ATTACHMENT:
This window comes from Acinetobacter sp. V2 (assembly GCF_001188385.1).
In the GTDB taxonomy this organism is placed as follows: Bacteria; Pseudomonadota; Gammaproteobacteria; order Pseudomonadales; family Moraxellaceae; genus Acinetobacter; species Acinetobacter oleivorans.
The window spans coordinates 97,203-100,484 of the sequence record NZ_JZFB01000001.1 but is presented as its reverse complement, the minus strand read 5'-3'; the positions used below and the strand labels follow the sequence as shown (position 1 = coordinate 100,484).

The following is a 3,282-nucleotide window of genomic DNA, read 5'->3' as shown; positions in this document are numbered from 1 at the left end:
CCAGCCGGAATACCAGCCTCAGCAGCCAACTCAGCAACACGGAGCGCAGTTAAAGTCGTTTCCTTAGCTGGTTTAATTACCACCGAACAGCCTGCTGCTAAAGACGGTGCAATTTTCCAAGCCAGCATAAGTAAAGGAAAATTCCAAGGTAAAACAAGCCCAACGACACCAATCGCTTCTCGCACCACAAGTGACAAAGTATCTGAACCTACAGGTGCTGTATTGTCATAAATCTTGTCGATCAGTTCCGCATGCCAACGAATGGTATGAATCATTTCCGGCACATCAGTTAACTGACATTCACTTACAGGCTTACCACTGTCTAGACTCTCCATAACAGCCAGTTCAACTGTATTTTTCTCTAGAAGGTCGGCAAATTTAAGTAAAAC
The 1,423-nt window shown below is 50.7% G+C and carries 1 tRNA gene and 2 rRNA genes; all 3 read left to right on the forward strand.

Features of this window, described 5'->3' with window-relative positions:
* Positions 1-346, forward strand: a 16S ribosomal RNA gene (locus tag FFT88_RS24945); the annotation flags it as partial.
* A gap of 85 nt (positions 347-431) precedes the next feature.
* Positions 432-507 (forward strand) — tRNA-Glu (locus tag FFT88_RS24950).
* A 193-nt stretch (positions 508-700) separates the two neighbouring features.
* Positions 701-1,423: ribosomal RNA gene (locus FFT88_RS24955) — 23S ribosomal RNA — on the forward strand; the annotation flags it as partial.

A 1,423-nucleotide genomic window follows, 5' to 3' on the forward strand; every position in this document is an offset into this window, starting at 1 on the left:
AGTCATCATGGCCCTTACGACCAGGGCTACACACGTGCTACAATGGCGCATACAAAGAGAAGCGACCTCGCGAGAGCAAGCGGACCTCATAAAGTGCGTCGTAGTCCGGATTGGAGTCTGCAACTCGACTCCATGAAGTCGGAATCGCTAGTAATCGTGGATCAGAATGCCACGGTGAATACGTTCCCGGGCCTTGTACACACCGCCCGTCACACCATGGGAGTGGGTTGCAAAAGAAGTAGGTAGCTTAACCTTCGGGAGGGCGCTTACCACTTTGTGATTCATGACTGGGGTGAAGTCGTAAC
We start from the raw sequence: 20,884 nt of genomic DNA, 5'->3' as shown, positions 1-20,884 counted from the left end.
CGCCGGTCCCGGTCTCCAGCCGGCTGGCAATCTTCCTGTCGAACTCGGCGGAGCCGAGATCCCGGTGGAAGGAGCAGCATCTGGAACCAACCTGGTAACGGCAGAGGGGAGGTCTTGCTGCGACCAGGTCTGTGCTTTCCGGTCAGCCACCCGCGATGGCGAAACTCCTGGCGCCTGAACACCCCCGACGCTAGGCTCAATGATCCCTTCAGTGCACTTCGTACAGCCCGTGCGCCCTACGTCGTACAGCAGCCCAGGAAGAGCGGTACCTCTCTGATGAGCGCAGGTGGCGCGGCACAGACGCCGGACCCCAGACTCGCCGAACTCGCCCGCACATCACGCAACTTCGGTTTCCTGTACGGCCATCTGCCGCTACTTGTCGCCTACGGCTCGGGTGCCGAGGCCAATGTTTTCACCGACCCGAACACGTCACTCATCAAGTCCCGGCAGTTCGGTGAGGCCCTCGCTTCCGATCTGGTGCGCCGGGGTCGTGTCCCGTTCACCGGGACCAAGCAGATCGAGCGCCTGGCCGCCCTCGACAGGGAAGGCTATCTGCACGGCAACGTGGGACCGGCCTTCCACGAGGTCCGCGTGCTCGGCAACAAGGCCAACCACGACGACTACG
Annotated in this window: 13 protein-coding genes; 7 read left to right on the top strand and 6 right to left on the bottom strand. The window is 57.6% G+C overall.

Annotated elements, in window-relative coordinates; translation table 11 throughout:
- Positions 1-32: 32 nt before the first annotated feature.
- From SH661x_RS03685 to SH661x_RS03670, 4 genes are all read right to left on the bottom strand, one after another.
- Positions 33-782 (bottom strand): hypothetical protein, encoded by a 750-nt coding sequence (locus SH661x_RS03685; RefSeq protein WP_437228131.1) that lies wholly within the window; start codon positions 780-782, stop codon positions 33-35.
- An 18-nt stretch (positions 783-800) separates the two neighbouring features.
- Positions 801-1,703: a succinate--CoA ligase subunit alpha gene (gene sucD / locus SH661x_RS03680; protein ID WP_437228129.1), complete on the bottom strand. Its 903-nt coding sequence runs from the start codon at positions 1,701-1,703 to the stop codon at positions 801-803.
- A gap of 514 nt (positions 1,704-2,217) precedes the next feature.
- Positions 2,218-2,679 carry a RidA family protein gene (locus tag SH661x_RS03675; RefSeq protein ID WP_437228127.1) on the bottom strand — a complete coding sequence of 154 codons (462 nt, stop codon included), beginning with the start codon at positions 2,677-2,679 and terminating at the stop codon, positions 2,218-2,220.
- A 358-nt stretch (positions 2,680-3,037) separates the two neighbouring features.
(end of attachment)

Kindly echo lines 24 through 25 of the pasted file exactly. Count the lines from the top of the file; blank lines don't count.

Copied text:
- A gap of 514 nt (positions 1,704-2,217) precedes the next feature.
- Positions 2,218-2,679 carry a RidA family protein gene (locus tag SH661x_RS03675; RefSeq protein ID WP_437228127.1) on the bottom strand — a complete coding sequence of 154 codons (462 nt, stop codon included), beginning with the start codon at positions 2,677-2,679 and terminating at the stop codon, positions 2,218-2,220.